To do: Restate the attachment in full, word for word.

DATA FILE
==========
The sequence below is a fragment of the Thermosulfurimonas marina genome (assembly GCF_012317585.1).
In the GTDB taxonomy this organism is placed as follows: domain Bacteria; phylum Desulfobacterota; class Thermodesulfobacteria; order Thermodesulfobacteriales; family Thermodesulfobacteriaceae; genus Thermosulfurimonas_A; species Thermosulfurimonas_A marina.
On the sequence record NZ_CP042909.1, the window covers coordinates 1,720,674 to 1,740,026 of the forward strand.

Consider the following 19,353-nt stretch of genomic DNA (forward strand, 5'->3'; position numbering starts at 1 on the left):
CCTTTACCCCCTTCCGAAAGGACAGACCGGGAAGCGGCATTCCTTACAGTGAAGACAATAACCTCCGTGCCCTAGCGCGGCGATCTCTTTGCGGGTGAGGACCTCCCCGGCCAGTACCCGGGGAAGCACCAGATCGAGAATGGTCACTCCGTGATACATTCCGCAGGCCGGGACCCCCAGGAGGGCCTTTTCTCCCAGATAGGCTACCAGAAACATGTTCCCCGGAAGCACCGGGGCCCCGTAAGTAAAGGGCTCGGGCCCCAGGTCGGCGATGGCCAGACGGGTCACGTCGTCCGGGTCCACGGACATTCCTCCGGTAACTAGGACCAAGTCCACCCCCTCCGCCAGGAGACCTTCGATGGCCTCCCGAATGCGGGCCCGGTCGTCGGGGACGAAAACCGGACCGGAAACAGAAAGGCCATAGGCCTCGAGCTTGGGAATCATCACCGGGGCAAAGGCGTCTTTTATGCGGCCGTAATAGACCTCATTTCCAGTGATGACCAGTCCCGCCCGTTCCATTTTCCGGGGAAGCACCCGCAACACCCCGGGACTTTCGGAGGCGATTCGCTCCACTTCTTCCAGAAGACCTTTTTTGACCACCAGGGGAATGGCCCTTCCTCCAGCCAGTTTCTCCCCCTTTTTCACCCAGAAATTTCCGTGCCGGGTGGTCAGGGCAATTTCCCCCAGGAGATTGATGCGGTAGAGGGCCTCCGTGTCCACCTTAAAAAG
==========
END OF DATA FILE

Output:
The sequence below is a fragment of the Thermosulfurimonas marina genome (assembly GCF_012317585.1).
In the GTDB taxonomy this organism is placed as follows: domain Bacteria; phylum Desulfobacterota; class Thermodesulfobacteria; order Thermodesulfobacteriales; family Thermodesulfobacteriaceae; genus Thermosulfurimonas_A; species Thermosulfurimonas_A marina.
On the sequence record NZ_CP042909.1, the window covers coordinates 1,720,674 to 1,740,026 of the forward strand.

Consider the following 19,353-nt stretch of genomic DNA (forward strand, 5'->3'; position numbering starts at 1 on the left):
CCTTTACCCCCTTCCGAAAGGACAGACCGGGAAGCGGCATTCCTTACAGTGAAGACAATAACCTCCGTGCCCTAGCGCGGCGATCTCTTTGCGGGTGAGGACCTCCCCGGCCAGTACCCGGGGAAGCACCAGATCGAGAATGGTCACTCCGTGATACATTCCGCAGGCCGGGACCCCCAGGAGGGCCTTTTCTCCCAGATAGGCTACCAGAAACATGTTCCCCGGAAGCACCGGGGCCCCGTAAGTAAAGGGCTCGGGCCCCAGGTCGGCGATGGCCAGACGGGTCACGTCGTCCGGGTCCACGGACATTCCTCCGGTAACTAGGACCAAGTCCACCCCCTCCGCCAGGAGACCTTCGATGGCCTCCCGAATGCGGGCCCGGTCGTCGGGGACGAAAACCGGACCGGAAACAGAAAGGCCATAGGCCTCGAGCTTGGGAATCATCACCGGGGCAAAGGCGTCTTTTATGCGGCCGTAATAGACCTCATTTCCAGTGATGACCAGTCCCGCCCGTTCCATTTTCCGGGGAAGCACCCGCAACACCCCGGGACTTTCGGAGGCGATTCGCTCCACTTCTTCCAGAAGACCTTTTTTGACCACCAGGGGAATGGCCCTTCCTCCAGCCAGTTTCTCCCCCTTTTTCACCCAGAAATTTCCGTGCCGGGTGGTCAGGGCAATTTCCCCCAGGAGATTGATGCGGTAGAGGGCCTCCGTGTCCACCTTAAAAAG